See also: http://www.boisestate.edu/melville/
Contributed by Patrick Molloy
The protagonist of the novel, Paul, names a book of poetry after his girlfriend, Beatrice La Dulce Shaliqua Schneck "and after Dante's muse, presumably because he, too, was a poet who made his fame in hell."
Fiona Maazel, The New York Times, March 18, 2010
"Evil Diva is a webcomic about a young devil who becomes a superhero. With the help of "Mr. Virgil," Diva learns how to control her powers and find her place among the forces of good and evil. Dante appears in the sporadic mini-comics entitled "(Really) Old Man Adventures" as well as in some of the other sketch comics on the site. A four part series in the "(Really) Old Man Adventures" reinterprets and illustrates early parts of the Inferno and references the Vita Nuova."
Contributed by Michelle Scharlock (McGill University)
"Today Random House announced the April 13 publication of Beatrice & Virgil, a new novel from Canadian author Yann Martel--his first since the surprise 2002 hit Life of Pi. The book was previously scheduled for a summer release.
"Few details are available, though Amazon has this description:
'A famous author receives a mysterious letter from a man who is a struggling writer but also turns out to be a taxidermist, an eccentric and fascinating character who does not kill animals but preserves them as they lived, with skill and dedication -- among them a howler monkey named Virgil and a donkey named Beatrice.'
"The animal characters and the names Virgil and Beatrice, drawn from Dante's Divine Comedy, hint at a Pi-like aesthetic for the new book, which has also been described as an allegory for the Holocaust. Jamie Byng, the Managing Director at Martel's Canadian publisher, Canongate, acknowledged the difficulty of following up a book like Pi but promises that 'Yann has risen to the challenge by writing another exceptional novel, a wildly imaginative and multi-layered story that engrosses from the first page.' "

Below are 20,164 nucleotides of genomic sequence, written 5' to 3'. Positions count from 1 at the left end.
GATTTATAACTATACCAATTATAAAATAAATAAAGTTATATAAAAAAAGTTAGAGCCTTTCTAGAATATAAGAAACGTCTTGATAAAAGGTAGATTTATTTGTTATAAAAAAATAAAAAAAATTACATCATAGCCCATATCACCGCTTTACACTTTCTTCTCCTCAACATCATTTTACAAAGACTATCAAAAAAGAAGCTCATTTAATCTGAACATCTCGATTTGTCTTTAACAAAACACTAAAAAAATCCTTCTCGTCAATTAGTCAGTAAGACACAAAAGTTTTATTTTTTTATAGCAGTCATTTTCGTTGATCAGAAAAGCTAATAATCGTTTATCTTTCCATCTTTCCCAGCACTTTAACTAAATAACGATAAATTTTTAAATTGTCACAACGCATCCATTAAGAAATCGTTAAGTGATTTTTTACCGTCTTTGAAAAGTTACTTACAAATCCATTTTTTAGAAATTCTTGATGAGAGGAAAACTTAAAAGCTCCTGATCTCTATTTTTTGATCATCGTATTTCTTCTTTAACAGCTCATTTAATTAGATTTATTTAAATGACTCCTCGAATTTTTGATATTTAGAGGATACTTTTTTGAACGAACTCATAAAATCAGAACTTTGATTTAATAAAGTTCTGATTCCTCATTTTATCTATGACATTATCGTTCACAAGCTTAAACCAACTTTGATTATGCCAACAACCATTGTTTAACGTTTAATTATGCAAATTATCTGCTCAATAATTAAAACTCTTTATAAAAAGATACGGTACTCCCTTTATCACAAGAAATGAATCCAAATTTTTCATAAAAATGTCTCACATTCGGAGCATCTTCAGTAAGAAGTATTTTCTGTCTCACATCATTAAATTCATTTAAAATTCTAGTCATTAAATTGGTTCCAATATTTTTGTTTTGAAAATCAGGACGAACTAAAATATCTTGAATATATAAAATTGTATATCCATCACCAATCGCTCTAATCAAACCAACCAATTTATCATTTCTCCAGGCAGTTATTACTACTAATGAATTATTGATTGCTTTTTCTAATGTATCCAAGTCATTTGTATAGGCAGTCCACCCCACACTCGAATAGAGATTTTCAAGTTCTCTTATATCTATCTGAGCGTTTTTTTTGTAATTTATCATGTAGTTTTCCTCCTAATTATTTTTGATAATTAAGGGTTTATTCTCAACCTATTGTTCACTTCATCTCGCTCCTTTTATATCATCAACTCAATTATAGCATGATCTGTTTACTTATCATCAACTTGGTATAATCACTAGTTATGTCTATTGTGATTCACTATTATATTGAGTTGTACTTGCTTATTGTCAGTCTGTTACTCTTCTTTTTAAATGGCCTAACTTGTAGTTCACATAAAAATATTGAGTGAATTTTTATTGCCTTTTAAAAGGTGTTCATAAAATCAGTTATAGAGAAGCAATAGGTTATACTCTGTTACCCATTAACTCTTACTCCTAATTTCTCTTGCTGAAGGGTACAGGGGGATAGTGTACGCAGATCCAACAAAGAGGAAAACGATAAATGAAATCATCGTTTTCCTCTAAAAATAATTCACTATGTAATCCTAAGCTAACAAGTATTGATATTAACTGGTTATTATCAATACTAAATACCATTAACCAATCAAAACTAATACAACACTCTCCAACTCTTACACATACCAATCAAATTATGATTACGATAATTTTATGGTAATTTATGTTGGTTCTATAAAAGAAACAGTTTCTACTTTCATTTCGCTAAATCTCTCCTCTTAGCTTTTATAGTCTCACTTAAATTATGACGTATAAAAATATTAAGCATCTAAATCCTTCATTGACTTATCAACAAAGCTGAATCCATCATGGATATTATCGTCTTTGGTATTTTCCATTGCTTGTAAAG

The Book Case, December 10, 2009
Contributed by Aisha Woodward (Bowdoin, '08)
Between Here and April, a novel by Deborah Copaken Kogan, is an allegory of the Inferno. The middle-aged female protagonist "falls" into darkness at the beginning, but, being female, she has no Virgil to guide her. Dr. Karen (Charon) Rivers (Styx) is there to guide her to the underworld (her subconscious.) Each character she meets while researching the death of her friend at the hand of her mother represents a new circle of hell. (Mavis/lust & gluttony; Trudy/hoarders & wasters; etc.)
See more here
"To Join the Lost, a book to be published May 15, 2010, is a poetic re-visiting of the first canticle of Dante's grand tour. Conceived as an homage to Dante, it attempts to grapple with the many layers of meaning in Dante's work by placing the author within it."
Review by Amy Lilly, Seven Days, May 19, 2010
"There's a new edition of Dante's "Inferno" that's recently begun appearing in bookstores. Same words. Different cover. It's got a big picture of a muscular fellow in a spiky crown and an overline that says, 'The literary classic that inspired the epic video game.'..."
See the whole article:
Dave Itzkoff, The New York Times, January 29, 2010
Background Image: Domenico di Michelino, Dante and His Comedy, 1465